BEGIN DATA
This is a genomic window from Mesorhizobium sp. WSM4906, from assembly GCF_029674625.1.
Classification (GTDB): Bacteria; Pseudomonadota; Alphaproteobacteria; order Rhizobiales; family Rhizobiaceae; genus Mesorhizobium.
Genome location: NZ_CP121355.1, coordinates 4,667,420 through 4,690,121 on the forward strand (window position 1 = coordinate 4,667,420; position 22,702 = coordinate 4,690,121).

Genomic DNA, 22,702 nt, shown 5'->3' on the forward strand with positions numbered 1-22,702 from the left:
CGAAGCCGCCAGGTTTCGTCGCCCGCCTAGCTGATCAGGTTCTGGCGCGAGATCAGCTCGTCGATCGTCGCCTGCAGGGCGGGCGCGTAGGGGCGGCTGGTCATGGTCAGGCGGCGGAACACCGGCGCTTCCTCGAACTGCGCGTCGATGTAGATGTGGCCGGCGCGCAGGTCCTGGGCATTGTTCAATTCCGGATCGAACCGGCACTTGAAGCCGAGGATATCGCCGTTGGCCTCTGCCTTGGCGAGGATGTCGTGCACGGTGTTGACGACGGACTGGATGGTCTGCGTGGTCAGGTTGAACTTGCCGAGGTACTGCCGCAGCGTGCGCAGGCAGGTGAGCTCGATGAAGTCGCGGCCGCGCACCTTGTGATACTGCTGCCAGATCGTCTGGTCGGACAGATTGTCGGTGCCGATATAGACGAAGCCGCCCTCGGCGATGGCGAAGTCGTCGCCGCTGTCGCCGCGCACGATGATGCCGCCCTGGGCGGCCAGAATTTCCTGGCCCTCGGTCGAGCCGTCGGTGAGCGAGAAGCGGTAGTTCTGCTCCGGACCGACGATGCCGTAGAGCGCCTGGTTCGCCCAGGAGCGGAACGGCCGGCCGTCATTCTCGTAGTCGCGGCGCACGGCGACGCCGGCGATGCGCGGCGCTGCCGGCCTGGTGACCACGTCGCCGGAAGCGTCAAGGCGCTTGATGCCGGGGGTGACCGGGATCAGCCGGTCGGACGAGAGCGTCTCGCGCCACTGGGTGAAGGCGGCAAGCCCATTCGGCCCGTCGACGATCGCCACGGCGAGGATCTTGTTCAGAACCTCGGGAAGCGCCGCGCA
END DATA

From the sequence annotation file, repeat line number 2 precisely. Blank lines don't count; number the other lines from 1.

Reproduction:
Classification (GTDB): Bacteria; Pseudomonadota; Alphaproteobacteria; order Rhizobiales; family Rhizobiaceae; genus Mesorhizobium.